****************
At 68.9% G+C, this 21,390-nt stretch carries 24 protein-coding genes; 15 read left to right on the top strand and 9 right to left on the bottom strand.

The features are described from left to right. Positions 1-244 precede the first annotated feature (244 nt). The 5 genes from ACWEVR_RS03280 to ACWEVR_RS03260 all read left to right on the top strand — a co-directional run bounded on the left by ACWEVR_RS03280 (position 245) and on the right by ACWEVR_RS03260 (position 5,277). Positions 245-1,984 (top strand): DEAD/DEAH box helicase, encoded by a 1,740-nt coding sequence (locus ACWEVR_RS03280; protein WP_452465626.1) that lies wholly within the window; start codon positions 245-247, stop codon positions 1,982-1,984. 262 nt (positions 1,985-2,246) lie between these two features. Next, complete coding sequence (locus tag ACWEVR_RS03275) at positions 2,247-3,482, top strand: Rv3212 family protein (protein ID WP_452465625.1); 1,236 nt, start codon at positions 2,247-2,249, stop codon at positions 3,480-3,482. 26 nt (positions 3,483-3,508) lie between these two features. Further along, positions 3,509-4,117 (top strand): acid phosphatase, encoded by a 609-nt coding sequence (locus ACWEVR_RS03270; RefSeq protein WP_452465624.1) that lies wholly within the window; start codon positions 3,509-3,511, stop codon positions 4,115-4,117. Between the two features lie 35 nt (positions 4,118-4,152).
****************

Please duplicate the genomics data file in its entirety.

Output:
At 68.9% G+C, this 21,390-nt stretch carries 24 protein-coding genes; 15 read left to right on the top strand and 9 right to left on the bottom strand.

The features are described from left to right. Positions 1-244 precede the first annotated feature (244 nt). The 5 genes from ACWEVR_RS03280 to ACWEVR_RS03260 all read left to right on the top strand — a co-directional run bounded on the left by ACWEVR_RS03280 (position 245) and on the right by ACWEVR_RS03260 (position 5,277). Positions 245-1,984 (top strand): DEAD/DEAH box helicase, encoded by a 1,740-nt coding sequence (locus ACWEVR_RS03280; protein WP_452465626.1) that lies wholly within the window; start codon positions 245-247, stop codon positions 1,982-1,984. 262 nt (positions 1,985-2,246) lie between these two features. Next, complete coding sequence (locus tag ACWEVR_RS03275) at positions 2,247-3,482, top strand: Rv3212 family protein (protein ID WP_452465625.1); 1,236 nt, start codon at positions 2,247-2,249, stop codon at positions 3,480-3,482. 26 nt (positions 3,483-3,508) lie between these two features. Further along, positions 3,509-4,117 (top strand): acid phosphatase, encoded by a 609-nt coding sequence (locus ACWEVR_RS03270; RefSeq protein WP_452465624.1) that lies wholly within the window; start codon positions 3,509-3,511, stop codon positions 4,115-4,117. Between the two features lie 35 nt (positions 4,118-4,152).